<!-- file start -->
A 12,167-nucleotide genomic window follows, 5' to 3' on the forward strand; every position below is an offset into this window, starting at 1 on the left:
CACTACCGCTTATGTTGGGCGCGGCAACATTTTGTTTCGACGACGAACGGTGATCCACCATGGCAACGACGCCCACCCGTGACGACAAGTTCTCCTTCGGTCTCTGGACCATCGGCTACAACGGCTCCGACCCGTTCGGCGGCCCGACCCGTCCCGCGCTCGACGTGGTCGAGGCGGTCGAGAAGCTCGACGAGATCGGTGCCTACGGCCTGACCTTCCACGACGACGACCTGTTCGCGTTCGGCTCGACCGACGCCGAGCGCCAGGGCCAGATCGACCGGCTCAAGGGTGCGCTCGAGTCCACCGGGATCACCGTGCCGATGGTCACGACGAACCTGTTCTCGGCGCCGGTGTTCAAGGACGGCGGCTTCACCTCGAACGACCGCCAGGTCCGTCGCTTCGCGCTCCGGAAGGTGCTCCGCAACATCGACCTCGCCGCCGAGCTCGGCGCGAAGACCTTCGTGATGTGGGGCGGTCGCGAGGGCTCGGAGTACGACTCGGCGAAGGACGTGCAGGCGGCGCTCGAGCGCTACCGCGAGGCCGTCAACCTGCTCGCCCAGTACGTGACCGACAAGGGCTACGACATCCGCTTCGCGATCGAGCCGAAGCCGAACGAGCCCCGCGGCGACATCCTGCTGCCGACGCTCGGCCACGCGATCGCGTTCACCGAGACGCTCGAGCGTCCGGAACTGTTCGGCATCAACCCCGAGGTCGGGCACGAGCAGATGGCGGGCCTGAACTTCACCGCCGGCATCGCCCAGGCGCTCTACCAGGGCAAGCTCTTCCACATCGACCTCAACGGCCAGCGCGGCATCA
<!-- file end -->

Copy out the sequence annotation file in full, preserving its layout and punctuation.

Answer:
A 12,167-nucleotide genomic window follows, 5' to 3' on the forward strand; every position below is an offset into this window, starting at 1 on the left:
CACTACCGCTTATGTTGGGCGCGGCAACATTTTGTTTCGACGACGAACGGTGATCCACCATGGCAACGACGCCCACCCGTGACGACAAGTTCTCCTTCGGTCTCTGGACCATCGGCTACAACGGCTCCGACCCGTTCGGCGGCCCGACCCGTCCCGCGCTCGACGTGGTCGAGGCGGTCGAGAAGCTCGACGAGATCGGTGCCTACGGCCTGACCTTCCACGACGACGACCTGTTCGCGTTCGGCTCGACCGACGCCGAGCGCCAGGGCCAGATCGACCGGCTCAAGGGTGCGCTCGAGTCCACCGGGATCACCGTGCCGATGGTCACGACGAACCTGTTCTCGGCGCCGGTGTTCAAGGACGGCGGCTTCACCTCGAACGACCGCCAGGTCCGTCGCTTCGCGCTCCGGAAGGTGCTCCGCAACATCGACCTCGCCGCCGAGCTCGGCGCGAAGACCTTCGTGATGTGGGGCGGTCGCGAGGGCTCGGAGTACGACTCGGCGAAGGACGTGCAGGCGGCGCTCGAGCGCTACCGCGAGGCCGTCAACCTGCTCGCCCAGTACGTGACCGACAAGGGCTACGACATCCGCTTCGCGATCGAGCCGAAGCCGAACGAGCCCCGCGGCGACATCCTGCTGCCGACGCTCGGCCACGCGATCGCGTTCACCGAGACGCTCGAGCGTCCGGAACTGTTCGGCATCAACCCCGAGGTCGGGCACGAGCAGATGGCGGGCCTGAACTTCACCGCCGGCATCGCCCAGGCGCTCTACCAGGGCAAGCTCTTCCACATCGACCTCAACGGCCAGCGCGGCATCA